Does E-Health Stand a Remote Chance?

Gienna Shaw, for HealthLeaders Media , February 13, 2011
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But there are still technological hurdles—such as protecting patient privacy, securely sharing a patient’s medical records, and ensuring the accuracy of data transmitted from system to system. In that area, help lies in the government’s push for electronic health systems and calls for better interoperability and connectivity among providers’ systems, says David.

Another problem is that remote technology can make it more difficult to authenticate both people and data. Systems must have a function to validate the identity of the physician and the identity and the medical history of the patient.

Additionally, systems should be designed to ensure that images are accurate and to flag possible errors in data, such as missing pixels in a digital x-ray.

One way to control technical issues is to stick with procedures already in place—new technology doesn’t mean organizations should change the way they operate. “It’s very important for executives to insist that the program will be integrated into regular services support they provide,” David says. For example, if you already have a dermatology clinic on Tuesdays, telemedicine consultations should be held on the same day. Protocols such as taking a medical history should not vary between live and remote visits. “That way you are sure that you comply with all the necessary clinical requirements as well as the technical requirements,” he says. 

The bottom line
 The most common questions that leaders ask about telemedicine programs focus on cost and return on investment. Loyola’s leadership team was concerned about the capital expense of implementing a telemedicine program, so Webster put together a chart comparing the cost of the organization’s options, including hiring new physicians, attendings, or advanced practice nurses, starting a fellowship program, or investing in new telemedicine technology without hiring any new staff. The data turned out to be “pretty impressive,” she says: The capital equipment cost for starting a telemedicine program was about one-thirtieth of some of the other options.

Loyola’s system is not a big, fancy, high-ticket solution. But it fits its needs, Webster says.

“There are different reasons for using different technologies. They have varying levels of cost,” she says. “It’s important to do a needs assessment and say, ‘What is it we need to achieve from this?’ And that helps you determine what the cost is. You can get sucked into buying a lot of things that you don’t need or you can go too low and not get enough technology to meet your needs. It’s important to build that up front when you’re designing your program.”

Rather than trying to measure ROI based on the dollars per life saved, healthcare organizations should measure other benefits, such as improved quality and safety, Webster says.

“There is a financial barrier to entrance” to telemedicine, David says. But healthcare leaders should balance investment with expected ROI, he says.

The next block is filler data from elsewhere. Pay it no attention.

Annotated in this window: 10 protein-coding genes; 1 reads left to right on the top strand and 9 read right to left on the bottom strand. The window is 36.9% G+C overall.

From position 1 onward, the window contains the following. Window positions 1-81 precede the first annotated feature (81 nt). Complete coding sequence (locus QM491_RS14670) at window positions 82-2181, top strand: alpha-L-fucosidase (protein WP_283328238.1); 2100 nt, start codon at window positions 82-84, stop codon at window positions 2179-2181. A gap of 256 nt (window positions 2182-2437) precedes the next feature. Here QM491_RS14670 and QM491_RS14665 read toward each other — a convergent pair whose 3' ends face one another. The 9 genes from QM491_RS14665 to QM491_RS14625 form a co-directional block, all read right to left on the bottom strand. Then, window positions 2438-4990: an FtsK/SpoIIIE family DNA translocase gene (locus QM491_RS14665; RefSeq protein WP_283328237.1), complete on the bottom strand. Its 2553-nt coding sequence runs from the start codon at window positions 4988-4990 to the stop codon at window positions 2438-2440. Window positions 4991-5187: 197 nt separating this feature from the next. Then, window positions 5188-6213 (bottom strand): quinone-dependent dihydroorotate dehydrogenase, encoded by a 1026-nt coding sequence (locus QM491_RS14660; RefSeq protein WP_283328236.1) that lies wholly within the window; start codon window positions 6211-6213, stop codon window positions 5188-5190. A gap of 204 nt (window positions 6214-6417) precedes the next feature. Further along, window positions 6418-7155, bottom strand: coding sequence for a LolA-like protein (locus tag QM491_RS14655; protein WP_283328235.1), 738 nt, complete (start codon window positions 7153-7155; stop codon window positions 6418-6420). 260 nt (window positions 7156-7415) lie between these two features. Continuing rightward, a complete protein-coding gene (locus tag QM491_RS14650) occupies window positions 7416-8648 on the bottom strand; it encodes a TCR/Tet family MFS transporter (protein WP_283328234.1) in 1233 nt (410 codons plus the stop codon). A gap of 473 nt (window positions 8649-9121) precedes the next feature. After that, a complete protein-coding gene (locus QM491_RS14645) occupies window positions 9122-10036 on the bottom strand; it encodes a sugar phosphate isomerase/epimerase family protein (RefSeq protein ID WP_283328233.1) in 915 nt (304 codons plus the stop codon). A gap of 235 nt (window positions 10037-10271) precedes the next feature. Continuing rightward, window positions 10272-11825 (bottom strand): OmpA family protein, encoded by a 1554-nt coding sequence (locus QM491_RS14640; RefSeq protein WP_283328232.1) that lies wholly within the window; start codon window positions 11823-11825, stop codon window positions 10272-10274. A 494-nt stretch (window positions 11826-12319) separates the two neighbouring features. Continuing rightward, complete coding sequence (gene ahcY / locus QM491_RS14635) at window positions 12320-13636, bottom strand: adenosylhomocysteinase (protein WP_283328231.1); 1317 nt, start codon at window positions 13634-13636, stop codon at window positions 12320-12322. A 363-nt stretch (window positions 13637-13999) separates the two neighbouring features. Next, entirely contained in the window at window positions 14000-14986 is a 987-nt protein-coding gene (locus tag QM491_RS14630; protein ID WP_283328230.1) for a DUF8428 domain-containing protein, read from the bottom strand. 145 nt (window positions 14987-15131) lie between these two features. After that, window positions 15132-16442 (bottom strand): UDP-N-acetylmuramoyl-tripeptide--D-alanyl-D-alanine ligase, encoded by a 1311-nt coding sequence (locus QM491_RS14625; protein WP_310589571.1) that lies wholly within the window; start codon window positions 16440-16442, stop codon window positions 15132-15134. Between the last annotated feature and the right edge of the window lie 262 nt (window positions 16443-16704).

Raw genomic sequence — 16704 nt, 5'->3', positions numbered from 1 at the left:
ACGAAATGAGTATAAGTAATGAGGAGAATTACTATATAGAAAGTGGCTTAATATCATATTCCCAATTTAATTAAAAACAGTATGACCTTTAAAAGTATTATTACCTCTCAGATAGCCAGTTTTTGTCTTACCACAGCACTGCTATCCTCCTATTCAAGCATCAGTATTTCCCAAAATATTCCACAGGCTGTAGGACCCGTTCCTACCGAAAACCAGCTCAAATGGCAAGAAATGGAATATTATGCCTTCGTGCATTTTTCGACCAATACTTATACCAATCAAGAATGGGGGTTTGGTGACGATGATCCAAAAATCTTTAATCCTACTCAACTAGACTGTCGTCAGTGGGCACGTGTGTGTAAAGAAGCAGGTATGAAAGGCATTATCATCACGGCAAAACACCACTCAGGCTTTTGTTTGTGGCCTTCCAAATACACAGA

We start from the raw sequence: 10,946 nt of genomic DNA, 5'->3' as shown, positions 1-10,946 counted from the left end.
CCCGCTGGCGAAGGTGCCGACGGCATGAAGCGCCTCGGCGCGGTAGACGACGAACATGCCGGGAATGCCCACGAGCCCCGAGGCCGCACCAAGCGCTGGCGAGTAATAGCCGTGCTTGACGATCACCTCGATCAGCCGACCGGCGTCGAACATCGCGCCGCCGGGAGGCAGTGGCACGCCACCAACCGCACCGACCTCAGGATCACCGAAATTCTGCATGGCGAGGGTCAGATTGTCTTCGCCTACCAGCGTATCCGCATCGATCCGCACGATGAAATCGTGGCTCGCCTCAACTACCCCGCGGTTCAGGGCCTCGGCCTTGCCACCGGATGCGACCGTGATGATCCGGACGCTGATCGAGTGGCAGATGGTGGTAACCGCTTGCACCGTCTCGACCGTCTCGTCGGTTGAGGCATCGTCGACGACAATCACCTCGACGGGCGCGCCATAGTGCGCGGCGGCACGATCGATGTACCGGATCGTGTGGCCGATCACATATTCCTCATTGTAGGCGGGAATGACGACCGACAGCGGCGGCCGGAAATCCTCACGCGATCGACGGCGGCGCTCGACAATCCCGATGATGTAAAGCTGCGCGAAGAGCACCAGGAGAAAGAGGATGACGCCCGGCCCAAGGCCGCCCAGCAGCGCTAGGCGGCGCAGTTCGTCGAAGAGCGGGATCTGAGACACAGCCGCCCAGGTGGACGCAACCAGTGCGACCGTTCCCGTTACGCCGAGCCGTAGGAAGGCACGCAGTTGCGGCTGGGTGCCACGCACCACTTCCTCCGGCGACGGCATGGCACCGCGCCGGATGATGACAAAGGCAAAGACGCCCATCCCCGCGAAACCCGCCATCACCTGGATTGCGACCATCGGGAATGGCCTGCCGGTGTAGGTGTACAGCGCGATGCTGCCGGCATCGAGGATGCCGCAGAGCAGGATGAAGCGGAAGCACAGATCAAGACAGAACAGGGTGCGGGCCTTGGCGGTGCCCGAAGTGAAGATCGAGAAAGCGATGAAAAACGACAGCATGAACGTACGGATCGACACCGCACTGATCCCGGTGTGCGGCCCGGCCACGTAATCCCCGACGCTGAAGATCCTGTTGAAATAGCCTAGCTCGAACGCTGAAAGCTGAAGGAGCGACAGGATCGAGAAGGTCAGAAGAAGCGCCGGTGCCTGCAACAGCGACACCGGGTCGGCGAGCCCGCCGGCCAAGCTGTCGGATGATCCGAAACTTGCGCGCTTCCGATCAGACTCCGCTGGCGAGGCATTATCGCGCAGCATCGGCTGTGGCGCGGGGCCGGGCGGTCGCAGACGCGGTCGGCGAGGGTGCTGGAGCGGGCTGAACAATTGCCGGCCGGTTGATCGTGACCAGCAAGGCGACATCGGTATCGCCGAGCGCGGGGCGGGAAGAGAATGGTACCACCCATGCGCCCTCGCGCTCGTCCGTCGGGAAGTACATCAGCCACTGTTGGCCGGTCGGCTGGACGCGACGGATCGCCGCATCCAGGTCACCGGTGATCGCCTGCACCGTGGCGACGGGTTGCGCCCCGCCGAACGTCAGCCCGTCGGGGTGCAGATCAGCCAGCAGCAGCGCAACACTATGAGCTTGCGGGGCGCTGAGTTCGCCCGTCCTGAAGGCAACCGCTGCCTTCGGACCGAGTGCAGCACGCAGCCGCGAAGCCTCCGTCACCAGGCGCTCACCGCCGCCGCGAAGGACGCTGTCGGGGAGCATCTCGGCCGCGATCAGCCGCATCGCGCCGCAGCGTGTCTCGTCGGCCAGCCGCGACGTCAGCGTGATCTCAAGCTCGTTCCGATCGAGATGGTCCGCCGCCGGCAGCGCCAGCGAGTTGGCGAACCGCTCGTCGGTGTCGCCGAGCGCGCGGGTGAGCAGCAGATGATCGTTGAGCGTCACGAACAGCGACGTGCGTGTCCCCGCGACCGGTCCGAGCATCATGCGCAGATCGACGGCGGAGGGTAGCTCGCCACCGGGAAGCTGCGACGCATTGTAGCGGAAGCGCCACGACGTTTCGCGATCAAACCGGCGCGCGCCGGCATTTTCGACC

“Definitely do not wait, because your market share, I believe, will [suffer] if you don’t have this type of program available to you. If you’re not participating, you might be late for the train. It definitely will not wait.”

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2 comments on "Does E-Health Stand a Remote Chance?"

Sherif E Issa (2/17/2011 at 5:58 AM)
I think at this stage; m-health or Tele-medicine succeeds better when presented as simple, mostly SMS based applications. A reminder to take your medication, or vaccination, or follow-up with pregnant women are some examples. These tools are very well accepted in developed and developing communities alike. But for more complex, fully fledged Tele-medicine applications, I can speak from my experience here in Egypt where we launched a 'Tele-Derma' project. Dermatology was an ideal candidate due to its highly visual nature.... several major entities collaborated to make this project a success – and it was – but only from a technical point. Pictures were taken, data logged in, information sent to experts and a full diagnosis + prescription was sent back.. all through broad band mobile technology; so it worked like a charm. Expert doctors were even more able to organized their schedules better, that was a bonus. On the human level however nor doctors or patients wanted to lose the 'personal' touch they enjoyed for years... some patients actually preferred to go to junior doctors in their local community where they can see and interact with him rather than get treated by an expert hundreds or thousands of kilometers away.

roger (2/15/2011 at 6:41 PM)
An excellent article, Gienna, identifying the areas that most people want to know about telemedicine and telemedicine equipment: ROI, ease of use, regulations, reimbursement. As I said, the important areas. I would suggest some other aspects that are crucial in designing the solution that best fits a practice or facility: Scalability - Is the system designed to accomodate other peripherals used in other modalities? Interoperability - Too many vendors have their own "secret sauce." In other words, the equipment they offer works with their systems, but no one else's. Connectivity - Does the equipment require special adaptors, connectors or interfaces to work with your system? If so, you're looking at a jangle of wires and cables and the likelihood that it still won't play well. Regarding Dr. Webster, we're proud to say that she chose GlobalMedia's telemedicine solutions that were designed for her needs at Loyola. Roger Downey GlobalMedia




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